The Chippewa River Watershed partners have worked together for many years, going as far back as 1998. A group called the Chippewa River Watershed Project (CRWP) has worked since that time to improve water quality in the watershed. This group completed watershed monitoring and worked to secure funding to do Best Management Practices (BMPs) and conduct education and outreach across the watershed. This group recently reorganized and is now called the Chippewa River Watershed Association (CRWA).
About three years ago the partnership worked to reorganize its Joint Powers Agreement. The partnership previously only included the counties and the group worked to revise the agreement to include Soil and Water Conservation Districts (SWCDs). This group also began efforts to prepare for an application to the Board of Water and Soil Resources (BWSR) for the “One Watershed One Plan” program. The CRWA was successful in attaining a planning grant from BWSR.
This program allows counties to transition from county-based water plans to watershed-based planning. The planning area for the Chippewa River One Watershed One Plan includes portions of Otter Tail, Grant, Douglas, Stevens, Pope, Swift, Chippewa and Kandiyohi counties. County and SWCD Boards in each of these counties have entered into a Joint Powers Agreement for the purpose of developing a watershed plan and to restore and protect the water and soil resources in the Chippewa River Watershed planning area. Pope Soil and Water Conservation District staff are acting on behalf of the partnership to coordinate this effort and to manage the fiscal duties.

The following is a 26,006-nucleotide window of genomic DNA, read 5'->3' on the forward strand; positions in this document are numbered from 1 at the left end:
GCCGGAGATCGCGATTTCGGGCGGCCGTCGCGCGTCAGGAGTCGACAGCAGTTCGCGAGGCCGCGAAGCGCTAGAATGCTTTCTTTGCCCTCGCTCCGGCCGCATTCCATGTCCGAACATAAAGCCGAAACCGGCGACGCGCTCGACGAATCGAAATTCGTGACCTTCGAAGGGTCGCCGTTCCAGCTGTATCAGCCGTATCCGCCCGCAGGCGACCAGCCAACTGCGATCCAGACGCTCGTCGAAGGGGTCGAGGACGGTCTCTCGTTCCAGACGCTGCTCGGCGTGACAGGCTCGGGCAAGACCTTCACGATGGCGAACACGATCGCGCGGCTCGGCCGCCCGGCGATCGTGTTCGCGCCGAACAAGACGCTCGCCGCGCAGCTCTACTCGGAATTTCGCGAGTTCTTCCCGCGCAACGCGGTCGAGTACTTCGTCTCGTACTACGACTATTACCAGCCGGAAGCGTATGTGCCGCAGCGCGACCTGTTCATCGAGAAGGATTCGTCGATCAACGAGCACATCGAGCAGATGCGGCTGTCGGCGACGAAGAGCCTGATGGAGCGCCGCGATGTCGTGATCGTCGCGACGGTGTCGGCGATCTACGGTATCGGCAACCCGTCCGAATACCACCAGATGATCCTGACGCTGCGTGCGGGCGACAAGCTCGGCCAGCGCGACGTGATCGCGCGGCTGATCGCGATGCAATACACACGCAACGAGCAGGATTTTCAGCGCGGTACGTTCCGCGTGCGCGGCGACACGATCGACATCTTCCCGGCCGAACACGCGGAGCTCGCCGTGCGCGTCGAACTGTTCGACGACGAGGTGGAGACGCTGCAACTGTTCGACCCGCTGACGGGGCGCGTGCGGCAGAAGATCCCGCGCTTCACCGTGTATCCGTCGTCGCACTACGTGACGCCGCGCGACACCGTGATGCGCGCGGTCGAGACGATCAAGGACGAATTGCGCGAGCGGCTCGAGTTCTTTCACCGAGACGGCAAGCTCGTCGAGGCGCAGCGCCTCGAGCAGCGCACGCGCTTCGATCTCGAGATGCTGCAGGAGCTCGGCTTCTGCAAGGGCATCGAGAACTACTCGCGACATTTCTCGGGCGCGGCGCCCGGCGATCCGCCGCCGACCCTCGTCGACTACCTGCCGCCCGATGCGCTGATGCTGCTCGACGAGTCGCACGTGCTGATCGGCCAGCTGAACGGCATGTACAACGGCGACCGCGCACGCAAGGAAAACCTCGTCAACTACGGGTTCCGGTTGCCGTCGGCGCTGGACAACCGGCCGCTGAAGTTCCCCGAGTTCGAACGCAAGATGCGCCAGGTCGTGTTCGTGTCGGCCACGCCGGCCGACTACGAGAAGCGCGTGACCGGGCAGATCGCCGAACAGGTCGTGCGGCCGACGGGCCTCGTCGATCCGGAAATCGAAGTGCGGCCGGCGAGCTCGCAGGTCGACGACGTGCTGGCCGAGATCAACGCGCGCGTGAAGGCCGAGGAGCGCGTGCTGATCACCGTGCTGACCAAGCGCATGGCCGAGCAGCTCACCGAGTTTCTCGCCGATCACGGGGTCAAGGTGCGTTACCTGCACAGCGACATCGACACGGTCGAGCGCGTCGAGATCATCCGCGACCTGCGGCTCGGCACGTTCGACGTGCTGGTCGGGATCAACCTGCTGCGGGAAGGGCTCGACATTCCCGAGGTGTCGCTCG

The group held a public kick off and annual meeting on Tuesday, April 5th at 5:30 p.m. at the Minnewaska House in Glenwood, Minnesota. This meeting was an opportunity for citizens that reside in the watershed to provide feedback and learn more about monitoring, funding opportunities, and status of work of the Chippewa River Watershed Association and partners. The event was well attended with 100 participants at the event.
This planning effort will take approximately two years to complete and at its conclusion will provide state funding for conservation projects that are considered a priority for improving and protecting our resources as identified and agreed upon by the CRWA members.